Though rich in mineral and energy resources, Bolivia is one of South America's poorest countries. Wealthy urban elites, who are mostly of Spanish ancestry, have traditionally dominated political and economic life, whereas most Bolivians are low-income subsistence farmers, miners, small traders or artisans.
The country has the second-largest reserves of natural gas in South America, but there have been long-running tensions over the exploitation and export of the resource. Indigenous groups say the country should not relinquish control of the reserves, which they see as Bolivia's sole remaining natural resource.
AT A GLANCE
Politics: Differences over the exploitation of energy resources underlie recurring political crises; Evo Morales is the first indigenous president
Economy: Poverty is rife and there are regional disparities in wealth distribution; Mr Morales opposes free-trade policies and has tightened state control over the economy, nationalising the energy sector and key utilities
International: Mr Morales is a strong critic of the US, which in turn is concerned about Bolivian coca cultivation; Bolivia has close ties with communist Cuba and Venezuela's Hugo Chavez
Before President Evo Morales came to power the political fallout from the issue had helped to topple two presidents and had led to calls for regional autonomy, including in prosperous, oil-producing Santa Cruz.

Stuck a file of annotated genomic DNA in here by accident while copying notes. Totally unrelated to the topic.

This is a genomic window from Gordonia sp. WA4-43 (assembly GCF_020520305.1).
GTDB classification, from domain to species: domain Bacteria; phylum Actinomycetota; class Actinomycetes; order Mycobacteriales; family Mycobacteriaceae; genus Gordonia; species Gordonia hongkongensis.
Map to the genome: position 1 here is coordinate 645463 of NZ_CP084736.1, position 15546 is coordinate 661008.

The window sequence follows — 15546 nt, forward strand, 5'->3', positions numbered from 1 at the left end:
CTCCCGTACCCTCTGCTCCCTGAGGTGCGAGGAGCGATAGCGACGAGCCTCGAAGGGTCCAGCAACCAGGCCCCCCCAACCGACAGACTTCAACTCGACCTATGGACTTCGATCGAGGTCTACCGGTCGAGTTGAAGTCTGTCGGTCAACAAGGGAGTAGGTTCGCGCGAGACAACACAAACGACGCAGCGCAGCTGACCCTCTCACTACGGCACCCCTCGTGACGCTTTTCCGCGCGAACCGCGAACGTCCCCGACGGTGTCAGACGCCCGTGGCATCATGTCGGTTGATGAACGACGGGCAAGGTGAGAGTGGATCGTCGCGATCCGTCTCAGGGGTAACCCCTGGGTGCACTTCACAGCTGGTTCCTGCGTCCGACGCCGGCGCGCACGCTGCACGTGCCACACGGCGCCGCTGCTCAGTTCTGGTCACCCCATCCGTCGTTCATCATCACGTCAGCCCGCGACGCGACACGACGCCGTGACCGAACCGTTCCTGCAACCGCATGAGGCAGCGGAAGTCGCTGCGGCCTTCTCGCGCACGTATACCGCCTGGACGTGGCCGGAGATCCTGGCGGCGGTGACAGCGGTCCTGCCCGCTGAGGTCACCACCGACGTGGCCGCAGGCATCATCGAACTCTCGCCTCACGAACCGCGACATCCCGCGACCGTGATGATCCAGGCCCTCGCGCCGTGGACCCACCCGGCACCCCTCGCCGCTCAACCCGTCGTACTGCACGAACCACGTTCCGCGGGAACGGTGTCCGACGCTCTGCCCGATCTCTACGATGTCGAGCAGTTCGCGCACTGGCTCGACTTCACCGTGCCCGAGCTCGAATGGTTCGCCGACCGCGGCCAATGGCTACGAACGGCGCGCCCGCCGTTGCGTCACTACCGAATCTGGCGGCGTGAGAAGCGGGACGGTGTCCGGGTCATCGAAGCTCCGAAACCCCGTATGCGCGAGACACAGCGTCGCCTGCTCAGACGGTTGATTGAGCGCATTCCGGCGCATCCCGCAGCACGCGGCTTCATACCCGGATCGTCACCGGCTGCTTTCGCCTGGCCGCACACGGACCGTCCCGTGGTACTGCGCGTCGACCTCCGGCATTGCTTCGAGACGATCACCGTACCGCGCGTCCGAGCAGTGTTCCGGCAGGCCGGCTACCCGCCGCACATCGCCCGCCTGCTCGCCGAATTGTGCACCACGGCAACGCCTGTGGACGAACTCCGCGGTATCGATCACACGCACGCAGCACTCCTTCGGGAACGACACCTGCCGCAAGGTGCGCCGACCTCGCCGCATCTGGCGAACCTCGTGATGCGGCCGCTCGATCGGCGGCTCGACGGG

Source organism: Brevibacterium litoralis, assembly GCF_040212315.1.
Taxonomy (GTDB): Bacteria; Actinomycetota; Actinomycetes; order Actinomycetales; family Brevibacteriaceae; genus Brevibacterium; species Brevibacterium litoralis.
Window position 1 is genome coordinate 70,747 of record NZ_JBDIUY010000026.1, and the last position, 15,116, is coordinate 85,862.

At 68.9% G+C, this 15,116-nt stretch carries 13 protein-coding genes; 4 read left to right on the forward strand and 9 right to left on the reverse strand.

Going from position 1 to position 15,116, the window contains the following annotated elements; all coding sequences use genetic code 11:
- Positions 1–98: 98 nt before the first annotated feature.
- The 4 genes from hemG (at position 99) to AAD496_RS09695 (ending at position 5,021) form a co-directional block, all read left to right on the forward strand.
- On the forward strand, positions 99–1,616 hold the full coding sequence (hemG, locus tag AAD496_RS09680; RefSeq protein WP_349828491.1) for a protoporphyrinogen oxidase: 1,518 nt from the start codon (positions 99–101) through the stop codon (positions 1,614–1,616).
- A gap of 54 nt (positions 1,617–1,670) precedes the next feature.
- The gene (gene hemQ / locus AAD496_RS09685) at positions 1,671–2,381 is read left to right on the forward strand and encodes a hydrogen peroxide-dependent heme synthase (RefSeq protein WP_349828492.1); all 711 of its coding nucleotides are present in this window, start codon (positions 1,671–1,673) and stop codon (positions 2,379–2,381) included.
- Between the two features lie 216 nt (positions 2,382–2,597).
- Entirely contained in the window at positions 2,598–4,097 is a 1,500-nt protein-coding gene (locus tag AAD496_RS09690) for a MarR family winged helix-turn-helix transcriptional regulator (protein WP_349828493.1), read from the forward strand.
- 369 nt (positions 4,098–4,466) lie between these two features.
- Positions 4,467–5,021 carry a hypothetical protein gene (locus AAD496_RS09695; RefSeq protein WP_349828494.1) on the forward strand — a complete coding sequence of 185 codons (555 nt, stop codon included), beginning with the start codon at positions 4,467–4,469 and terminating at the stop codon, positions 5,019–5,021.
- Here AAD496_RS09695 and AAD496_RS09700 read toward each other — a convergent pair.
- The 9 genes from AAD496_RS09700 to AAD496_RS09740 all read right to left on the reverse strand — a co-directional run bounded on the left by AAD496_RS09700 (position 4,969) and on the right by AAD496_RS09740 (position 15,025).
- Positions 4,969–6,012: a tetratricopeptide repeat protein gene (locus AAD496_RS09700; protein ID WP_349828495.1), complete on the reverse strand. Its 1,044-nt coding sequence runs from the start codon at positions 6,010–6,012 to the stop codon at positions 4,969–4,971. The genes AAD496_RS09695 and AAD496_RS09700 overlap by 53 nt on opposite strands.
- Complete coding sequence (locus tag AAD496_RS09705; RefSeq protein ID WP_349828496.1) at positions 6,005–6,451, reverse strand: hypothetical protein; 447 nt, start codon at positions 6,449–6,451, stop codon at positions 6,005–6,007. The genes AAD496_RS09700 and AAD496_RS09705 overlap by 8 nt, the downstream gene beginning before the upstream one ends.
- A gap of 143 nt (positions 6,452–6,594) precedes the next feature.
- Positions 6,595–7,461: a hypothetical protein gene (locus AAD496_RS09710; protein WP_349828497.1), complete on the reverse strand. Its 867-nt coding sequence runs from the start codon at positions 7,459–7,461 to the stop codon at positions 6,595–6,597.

In May 2006 President Morales delighted his supporters but sent shockwaves through the energy world when he put the energy industry under state control.
Bolivia underwent further radical change in January 2009, when voters backed President Morales' project for a new constitution that aimed to give greater rights to the indigenous majority population.
In the 1980s Bolivia experienced a deep economic recession. The tin market collapsed, with the loss of about 21,000 jobs, inflation was rampant and the national currency was in severe crisis.
While strict austerity measures, the introduction of a new currency and tax reform succeeded in curbing inflation and restoring foreign confidence, these policies also widened the already huge wealth gap and generated great social unrest.
Bolivia is one of the world's largest producers of coca, the raw material for cocaine. A crop-eradication programme, though easing the flow of conditional US aid, has incensed many of Bolivia's poorest farmers for whom coca is often the only source of income.
Socialist leader Evo Morales, a figurehead for Bolivia's coca farmers, was elected in 2005, in a major historical shift for his country. Describing himself as the candidate "of the most disdained and discriminated against", he was the first member of the indigenous majority to be elected president of Bolivia.
President Morales pledged to redistribute wealth to the poor
He was re-elected with a convincing majority over his conservative opponents in December 2009; his party also gained two-thirds majorities in both houses of parliament.